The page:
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Finally Shipwright!

Back when I started with my Port Technician career, things were simple. You were promoted (and demoted) based on merit and experience. I rose through the ranks like a comet. Life was good.

Then the bureaucracy kicked in. The Intergalactic Standard of Work Act required minimum number of days spent in each career rank, which really was just a blatant way to keep us motivated workers from receiving fair daily wages (including bonds!), all under the pretense of quality assurance.

A few days ago, it was my big day. After 128 days as a Hull Integrity Specialist, my promotion to Shipwright was a mere formality. I had been designing and building ships on a daily bases for the last 40 or more days, so nobody could even think of denying me this promotion.

On this fine day, I came into the Port's employment office, and saw Jeff Markov. A hate this guy, a bureaucrat to his very core. He is the employment manager there, but since that's too mundane a title, they invented a fancier title just for him: Vice President of Corporate Human Resource Management or some similar bullshit.

Speaking of bullshit, I wasn't promoted right away. There is another rule that says you can only be promoted after successfully completing a task based on a Standard Operating Procedure. So I drew my slate, and designed a ship. I took special delight in adding some hidden smuggler's compartment, right under Jeff's uncomprehending eyes.

My colleague Clara quickly cross-checked my work and nodded. By the twinkle in her eyes I'm sure she noticed the compartments, but she's a veteran who values people over regulation. She got the joke, and didn't make any fuss.

Then came the long winded speech I was dreading:

Dear moritz,

let me be the first one to offer my congratulations to your very well-deserved promotion. You may know call yourself a shipwright, an esteemed title only few hold these days.

By the Intergalactic Standard of Work Act, this automatically grants you the title constructeur de navette spatiale under the Gaule Protectorate.

You are also extended our and all other station's unilateral continued employment and re-employment guarantee, though of course we hope you stay with us for a long and productive time...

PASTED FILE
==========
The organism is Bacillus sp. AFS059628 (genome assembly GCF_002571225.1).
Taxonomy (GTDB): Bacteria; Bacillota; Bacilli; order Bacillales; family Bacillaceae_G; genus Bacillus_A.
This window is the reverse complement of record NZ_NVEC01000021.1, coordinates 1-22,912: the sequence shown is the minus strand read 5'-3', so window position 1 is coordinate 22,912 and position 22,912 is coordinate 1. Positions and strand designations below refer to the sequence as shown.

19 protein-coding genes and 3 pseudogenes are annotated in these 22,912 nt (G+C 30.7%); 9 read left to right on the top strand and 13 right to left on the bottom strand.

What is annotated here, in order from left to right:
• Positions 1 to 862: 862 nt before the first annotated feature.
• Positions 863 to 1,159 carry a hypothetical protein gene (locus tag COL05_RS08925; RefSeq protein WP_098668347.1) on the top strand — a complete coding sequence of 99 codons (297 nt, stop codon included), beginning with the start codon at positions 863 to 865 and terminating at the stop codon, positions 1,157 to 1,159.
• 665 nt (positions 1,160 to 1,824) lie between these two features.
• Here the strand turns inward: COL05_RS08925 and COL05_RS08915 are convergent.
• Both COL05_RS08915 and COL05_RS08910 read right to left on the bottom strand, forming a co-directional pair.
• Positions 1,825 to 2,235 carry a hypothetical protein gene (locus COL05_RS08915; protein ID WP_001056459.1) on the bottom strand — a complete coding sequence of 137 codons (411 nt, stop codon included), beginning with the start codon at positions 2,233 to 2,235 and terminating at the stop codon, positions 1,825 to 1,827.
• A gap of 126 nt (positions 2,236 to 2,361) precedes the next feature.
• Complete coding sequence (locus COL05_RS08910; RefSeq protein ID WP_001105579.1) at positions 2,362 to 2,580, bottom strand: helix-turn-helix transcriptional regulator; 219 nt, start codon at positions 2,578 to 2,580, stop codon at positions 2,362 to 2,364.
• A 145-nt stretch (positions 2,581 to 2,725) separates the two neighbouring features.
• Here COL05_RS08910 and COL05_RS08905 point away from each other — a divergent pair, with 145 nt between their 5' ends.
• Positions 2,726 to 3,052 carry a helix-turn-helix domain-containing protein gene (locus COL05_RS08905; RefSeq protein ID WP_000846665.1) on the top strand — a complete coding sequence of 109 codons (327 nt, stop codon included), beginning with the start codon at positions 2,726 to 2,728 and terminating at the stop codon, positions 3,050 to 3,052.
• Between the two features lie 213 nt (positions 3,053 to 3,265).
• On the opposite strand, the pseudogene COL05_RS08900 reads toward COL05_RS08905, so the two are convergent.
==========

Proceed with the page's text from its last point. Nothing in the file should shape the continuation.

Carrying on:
He trailed off there, hoping for a chuckle from the audience. But they were in on my plan as well, and kept their faces straight.

I cleared my throat, and said two words:

I quit.

While Jeff was searching for words to say, I snatched the certificate of promotion from his hands, and walked out. Straight to the employment office I went, where I signed up for my Special Operations career.

I love the port, so of course I'm coming back every now and then, chat up with my colleagues, and design and fix a few ships. But I don't feel I've learned very much in the last 30 days or so at the Port, whereas other careers have lots of opportunity for growth.


  1. Congratulations and welcome the the Guild of Shipwrights!

    Myself, I had the undeserved luck to get promoted before the infamous ISWA kicked in. But I'm currently suffering through it on my secondary career, incidentally also Special Operations.

    One of these days we'll have to sit down together and look for a way to make our space-faring paper bags more resistant to crossing jump gates. I bet there's money in that.

  2. I would certainly pay for a second hull, which I can easily discard after an interstellar jump.

    Then I can go to the next shipyard, and let 'em mount a second hull again. I'd even do that myself :-)